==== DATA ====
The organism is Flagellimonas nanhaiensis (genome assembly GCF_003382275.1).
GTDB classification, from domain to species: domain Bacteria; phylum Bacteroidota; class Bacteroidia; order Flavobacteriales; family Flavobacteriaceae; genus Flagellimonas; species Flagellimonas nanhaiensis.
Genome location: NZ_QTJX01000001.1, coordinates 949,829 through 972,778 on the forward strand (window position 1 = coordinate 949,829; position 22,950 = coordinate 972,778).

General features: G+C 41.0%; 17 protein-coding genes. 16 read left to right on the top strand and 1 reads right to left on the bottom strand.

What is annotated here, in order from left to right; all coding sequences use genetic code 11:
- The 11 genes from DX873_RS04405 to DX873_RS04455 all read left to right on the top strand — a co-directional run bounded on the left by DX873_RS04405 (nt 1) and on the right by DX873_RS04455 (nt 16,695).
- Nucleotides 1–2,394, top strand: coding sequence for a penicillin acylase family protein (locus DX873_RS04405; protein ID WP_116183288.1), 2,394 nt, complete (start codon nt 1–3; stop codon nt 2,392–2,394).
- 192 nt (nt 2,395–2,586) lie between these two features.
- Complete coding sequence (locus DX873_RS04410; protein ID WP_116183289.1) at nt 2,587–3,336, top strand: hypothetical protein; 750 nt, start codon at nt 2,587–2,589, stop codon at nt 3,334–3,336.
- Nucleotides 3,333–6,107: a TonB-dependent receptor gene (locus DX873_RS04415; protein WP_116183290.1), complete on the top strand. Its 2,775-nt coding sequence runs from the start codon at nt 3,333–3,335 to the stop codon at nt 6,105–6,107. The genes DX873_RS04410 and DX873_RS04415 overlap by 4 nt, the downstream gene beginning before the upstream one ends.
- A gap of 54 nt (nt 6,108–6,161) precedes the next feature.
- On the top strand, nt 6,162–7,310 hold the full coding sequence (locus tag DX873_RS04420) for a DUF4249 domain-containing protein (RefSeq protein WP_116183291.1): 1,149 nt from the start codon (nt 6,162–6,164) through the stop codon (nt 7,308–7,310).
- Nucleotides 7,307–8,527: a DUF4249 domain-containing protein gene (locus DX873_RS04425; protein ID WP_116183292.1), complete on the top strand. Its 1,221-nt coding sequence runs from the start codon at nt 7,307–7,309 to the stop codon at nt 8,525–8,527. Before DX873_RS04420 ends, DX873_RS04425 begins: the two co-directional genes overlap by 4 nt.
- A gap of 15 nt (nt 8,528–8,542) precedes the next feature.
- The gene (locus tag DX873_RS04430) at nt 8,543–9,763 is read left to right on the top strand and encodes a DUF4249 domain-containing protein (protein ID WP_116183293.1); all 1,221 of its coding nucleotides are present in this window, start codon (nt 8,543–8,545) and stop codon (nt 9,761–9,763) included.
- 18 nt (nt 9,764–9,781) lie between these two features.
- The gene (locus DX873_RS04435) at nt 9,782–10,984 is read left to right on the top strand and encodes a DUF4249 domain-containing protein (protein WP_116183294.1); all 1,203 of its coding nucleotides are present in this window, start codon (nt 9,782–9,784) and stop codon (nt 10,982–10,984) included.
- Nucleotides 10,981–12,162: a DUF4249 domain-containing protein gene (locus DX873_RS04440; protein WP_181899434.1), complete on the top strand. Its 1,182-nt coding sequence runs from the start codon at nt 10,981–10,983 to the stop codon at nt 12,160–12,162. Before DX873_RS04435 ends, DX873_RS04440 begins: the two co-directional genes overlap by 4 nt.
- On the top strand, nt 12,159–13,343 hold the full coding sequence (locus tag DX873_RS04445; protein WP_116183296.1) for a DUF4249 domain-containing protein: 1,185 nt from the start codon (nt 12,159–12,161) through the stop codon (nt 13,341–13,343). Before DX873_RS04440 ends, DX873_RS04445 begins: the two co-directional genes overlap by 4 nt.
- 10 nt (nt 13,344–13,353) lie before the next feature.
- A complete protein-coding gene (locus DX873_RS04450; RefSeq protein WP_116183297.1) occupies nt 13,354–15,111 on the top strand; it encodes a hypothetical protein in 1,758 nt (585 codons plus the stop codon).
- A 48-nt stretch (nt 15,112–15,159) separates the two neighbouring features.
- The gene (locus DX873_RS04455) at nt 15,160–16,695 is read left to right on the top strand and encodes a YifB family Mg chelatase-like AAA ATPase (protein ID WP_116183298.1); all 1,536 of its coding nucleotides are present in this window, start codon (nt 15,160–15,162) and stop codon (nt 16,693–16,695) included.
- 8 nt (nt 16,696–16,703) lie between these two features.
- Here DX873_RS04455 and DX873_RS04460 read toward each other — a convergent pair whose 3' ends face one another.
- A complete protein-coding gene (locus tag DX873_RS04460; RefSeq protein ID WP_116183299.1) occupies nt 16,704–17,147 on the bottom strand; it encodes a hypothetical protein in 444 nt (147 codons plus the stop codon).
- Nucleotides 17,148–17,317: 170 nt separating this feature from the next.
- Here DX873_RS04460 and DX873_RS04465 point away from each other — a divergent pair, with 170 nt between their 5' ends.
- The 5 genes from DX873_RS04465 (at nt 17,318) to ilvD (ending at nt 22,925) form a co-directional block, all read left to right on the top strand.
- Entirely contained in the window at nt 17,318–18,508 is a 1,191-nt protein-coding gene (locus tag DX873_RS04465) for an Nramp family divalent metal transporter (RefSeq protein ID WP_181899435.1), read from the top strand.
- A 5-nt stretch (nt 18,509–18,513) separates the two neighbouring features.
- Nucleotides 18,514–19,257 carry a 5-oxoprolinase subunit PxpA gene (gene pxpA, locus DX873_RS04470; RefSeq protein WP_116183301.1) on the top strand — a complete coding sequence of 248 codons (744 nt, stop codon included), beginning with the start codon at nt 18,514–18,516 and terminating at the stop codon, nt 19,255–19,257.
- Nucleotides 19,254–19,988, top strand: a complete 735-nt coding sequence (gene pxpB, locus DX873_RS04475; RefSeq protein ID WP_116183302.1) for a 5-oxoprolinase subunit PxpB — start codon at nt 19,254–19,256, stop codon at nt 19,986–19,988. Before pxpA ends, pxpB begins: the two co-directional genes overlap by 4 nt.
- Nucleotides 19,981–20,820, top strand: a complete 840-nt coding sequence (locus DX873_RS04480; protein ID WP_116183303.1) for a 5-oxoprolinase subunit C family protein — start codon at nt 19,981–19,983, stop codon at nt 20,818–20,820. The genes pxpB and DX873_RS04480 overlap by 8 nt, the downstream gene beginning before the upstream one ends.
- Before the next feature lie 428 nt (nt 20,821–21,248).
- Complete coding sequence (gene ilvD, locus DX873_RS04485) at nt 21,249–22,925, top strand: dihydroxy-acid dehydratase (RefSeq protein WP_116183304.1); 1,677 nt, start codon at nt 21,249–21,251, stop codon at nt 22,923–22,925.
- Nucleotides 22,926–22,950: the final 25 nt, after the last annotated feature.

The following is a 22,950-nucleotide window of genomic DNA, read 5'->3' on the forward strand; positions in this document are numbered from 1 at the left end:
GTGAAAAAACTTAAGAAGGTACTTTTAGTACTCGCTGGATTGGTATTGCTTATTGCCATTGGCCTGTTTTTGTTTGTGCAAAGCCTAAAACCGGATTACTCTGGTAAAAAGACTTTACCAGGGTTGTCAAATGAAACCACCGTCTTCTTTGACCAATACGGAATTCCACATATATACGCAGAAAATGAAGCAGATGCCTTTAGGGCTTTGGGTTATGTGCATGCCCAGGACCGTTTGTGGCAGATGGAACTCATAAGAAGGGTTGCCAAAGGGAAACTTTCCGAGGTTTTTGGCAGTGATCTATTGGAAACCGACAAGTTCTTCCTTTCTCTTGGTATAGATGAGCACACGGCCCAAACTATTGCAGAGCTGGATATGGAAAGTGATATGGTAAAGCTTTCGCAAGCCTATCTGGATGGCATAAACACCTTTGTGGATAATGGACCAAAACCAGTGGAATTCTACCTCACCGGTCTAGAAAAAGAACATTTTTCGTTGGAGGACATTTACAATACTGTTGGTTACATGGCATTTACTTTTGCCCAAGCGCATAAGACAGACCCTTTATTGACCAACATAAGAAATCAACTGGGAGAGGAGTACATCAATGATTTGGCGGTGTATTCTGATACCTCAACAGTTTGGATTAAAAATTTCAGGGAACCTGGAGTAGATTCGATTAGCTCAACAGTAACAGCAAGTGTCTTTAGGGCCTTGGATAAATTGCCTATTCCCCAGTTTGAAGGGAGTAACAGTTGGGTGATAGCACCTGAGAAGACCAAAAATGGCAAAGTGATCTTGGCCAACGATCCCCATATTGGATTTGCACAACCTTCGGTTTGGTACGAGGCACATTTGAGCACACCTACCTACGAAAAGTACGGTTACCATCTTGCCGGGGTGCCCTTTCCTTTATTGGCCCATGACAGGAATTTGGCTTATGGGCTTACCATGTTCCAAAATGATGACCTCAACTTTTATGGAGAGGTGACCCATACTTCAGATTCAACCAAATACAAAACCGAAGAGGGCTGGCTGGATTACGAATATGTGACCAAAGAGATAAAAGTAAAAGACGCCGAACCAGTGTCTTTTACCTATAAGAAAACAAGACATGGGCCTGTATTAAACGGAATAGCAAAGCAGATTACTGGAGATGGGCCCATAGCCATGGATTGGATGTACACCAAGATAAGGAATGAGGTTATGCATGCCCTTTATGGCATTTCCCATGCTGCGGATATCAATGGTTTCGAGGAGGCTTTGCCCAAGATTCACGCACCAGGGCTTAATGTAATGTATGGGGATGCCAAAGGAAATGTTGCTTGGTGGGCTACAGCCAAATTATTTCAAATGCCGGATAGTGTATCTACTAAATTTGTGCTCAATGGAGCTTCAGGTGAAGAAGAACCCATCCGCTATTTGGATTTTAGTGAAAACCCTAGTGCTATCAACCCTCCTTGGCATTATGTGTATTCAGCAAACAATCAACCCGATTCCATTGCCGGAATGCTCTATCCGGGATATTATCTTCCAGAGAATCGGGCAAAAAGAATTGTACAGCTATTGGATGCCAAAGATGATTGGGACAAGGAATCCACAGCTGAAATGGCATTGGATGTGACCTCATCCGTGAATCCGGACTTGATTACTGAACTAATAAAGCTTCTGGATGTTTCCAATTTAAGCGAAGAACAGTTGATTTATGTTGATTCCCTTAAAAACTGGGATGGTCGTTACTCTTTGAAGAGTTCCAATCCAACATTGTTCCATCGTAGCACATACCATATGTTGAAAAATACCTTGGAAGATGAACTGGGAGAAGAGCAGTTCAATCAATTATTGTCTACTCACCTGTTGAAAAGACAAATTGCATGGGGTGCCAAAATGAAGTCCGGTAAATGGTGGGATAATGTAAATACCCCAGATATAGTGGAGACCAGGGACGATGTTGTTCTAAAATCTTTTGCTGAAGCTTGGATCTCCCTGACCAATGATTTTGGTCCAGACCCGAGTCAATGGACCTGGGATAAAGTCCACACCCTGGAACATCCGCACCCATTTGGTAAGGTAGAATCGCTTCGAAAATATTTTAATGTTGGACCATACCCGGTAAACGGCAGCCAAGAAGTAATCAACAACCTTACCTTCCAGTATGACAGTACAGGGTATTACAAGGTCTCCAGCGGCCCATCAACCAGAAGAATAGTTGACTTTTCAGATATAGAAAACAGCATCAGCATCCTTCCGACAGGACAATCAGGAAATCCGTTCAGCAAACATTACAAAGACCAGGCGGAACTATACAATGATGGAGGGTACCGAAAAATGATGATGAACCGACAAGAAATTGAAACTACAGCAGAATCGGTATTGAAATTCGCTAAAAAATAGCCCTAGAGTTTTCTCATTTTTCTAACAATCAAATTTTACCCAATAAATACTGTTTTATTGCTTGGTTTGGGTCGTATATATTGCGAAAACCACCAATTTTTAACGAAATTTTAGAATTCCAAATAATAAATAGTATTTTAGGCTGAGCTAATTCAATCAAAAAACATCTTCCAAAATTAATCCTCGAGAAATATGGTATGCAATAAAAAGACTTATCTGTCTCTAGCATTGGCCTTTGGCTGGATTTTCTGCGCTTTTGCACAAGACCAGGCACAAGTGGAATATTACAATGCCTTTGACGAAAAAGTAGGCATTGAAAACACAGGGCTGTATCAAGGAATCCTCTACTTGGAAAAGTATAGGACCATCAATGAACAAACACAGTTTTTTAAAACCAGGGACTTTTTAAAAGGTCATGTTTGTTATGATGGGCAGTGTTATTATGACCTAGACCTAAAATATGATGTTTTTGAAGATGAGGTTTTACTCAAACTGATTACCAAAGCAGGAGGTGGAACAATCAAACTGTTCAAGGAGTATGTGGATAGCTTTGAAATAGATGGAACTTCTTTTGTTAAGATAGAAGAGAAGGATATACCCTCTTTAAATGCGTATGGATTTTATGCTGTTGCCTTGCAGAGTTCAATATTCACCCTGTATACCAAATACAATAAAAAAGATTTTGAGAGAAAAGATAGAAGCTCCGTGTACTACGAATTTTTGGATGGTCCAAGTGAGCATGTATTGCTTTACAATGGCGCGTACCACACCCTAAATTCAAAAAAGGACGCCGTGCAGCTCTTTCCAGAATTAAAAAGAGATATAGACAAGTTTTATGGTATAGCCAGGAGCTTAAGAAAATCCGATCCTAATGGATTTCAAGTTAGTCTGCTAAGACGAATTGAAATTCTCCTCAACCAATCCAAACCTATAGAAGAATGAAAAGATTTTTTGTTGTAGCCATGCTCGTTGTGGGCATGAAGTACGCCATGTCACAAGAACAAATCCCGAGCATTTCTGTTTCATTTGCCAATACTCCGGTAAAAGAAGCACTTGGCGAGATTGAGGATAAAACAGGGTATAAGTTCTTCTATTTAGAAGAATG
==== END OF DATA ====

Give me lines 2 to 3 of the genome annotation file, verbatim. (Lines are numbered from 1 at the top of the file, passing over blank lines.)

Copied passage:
GTDB classification, from domain to species: domain Bacteria; phylum Bacteroidota; class Bacteroidia; order Flavobacteriales; family Flavobacteriaceae; genus Flagellimonas; species Flagellimonas nanhaiensis.
Genome location: NZ_QTJX01000001.1, coordinates 949,829 through 972,778 on the forward strand (window position 1 = coordinate 949,829; position 22,950 = coordinate 972,778).